The limit for a layperson here is not that they are incapable of understanding quantum interactions intuitively- rather, since the information and interpretations of it come from the specific context of “physics”, their apprehension of it is filtered through their understanding of the “common sense” and bases of physics as a science. This filter has allowed them to take in and use aspects of physics in their own lives, serving as a foundation on which any relevant new information can be placed. Full understanding down to the roots of the issue takes time and education on the issue, so for those who have neither, this foundation helps them through assumption and summary. As findings and resultant ripples through society in the form of technology and explanations provide us with benefits, we more readily take certain foundations on authority, and face new results and findings with these as given[1].

So, when something comes along that seemingly challenges these, this entire project seems at risk. And, on top of this, since we see the products of physics through this lens of received common sense, we find ourselves unable to understand not only what is truebut how it could be true. One response, then, is to call the incoming information “weird”.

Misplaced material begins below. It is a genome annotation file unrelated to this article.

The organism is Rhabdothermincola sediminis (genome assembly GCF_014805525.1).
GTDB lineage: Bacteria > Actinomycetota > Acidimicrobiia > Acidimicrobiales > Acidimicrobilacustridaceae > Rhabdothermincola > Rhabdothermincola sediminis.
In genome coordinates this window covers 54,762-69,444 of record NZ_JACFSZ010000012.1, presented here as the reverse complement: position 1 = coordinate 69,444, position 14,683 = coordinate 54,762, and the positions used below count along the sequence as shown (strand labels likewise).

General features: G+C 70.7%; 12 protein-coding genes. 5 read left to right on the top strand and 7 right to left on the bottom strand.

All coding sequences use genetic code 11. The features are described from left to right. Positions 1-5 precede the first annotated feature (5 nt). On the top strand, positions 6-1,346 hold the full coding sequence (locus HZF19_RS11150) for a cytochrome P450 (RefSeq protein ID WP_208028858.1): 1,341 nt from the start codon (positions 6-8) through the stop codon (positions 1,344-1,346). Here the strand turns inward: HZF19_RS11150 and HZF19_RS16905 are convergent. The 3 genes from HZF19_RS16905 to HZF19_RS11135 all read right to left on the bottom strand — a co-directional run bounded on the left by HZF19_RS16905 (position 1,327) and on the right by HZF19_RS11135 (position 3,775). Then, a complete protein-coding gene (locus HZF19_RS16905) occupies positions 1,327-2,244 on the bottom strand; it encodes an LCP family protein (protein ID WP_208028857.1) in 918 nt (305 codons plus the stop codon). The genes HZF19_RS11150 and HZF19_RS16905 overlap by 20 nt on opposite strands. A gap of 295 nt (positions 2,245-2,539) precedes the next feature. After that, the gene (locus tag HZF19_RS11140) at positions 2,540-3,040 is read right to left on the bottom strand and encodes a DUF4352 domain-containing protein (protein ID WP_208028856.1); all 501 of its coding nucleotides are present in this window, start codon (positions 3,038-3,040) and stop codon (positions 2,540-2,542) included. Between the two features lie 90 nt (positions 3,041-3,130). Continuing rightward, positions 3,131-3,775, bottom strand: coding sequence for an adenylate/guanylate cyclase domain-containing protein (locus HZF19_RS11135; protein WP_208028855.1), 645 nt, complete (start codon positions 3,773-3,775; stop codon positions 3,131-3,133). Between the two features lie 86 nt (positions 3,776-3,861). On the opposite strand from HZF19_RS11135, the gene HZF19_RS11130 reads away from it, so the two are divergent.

Another is to see this disturbance as an opportunity, and attempt to supersede the authority of one field with another. The horde of “new age” thinkers exploiting the weirdness of quantum physics to prop up their own philosophies is an example of this. Books with titles like “Quantum Healing” attempt to overthrow the strictures of “rational” science and bring to the fore ideas of interconnectedness, inner divinity, spiritualism and more. The findings of “science” at once grant authority and reliability to the very schools of thought that seek to overturn the sources that provide “science” with its authority. This cyclical usurpation is flatly denied and ridiculed by scientists themselves, of course.

If the violations of Bell’s Inequalities cannot be explained away, it seems that local realism as a package must be done away with, for sure. But to see this either as the invitation of a completely incomprehensible world, or a call to give ourselves over to another ready realm of explanation is, I think, missing the point. The authority that pushed us to take the “filter” of scientific common sense in the first place is based on the benefits and demonstrations of the discipline we grew to trust. The challenging of certain principles within this realm may be counter-intuitive from the perspective of its received common sense, but a rehashing of that common sense seems nothing but intuitive- and human intuition has many more tools to reconstruct the common sense of science than those it already contains.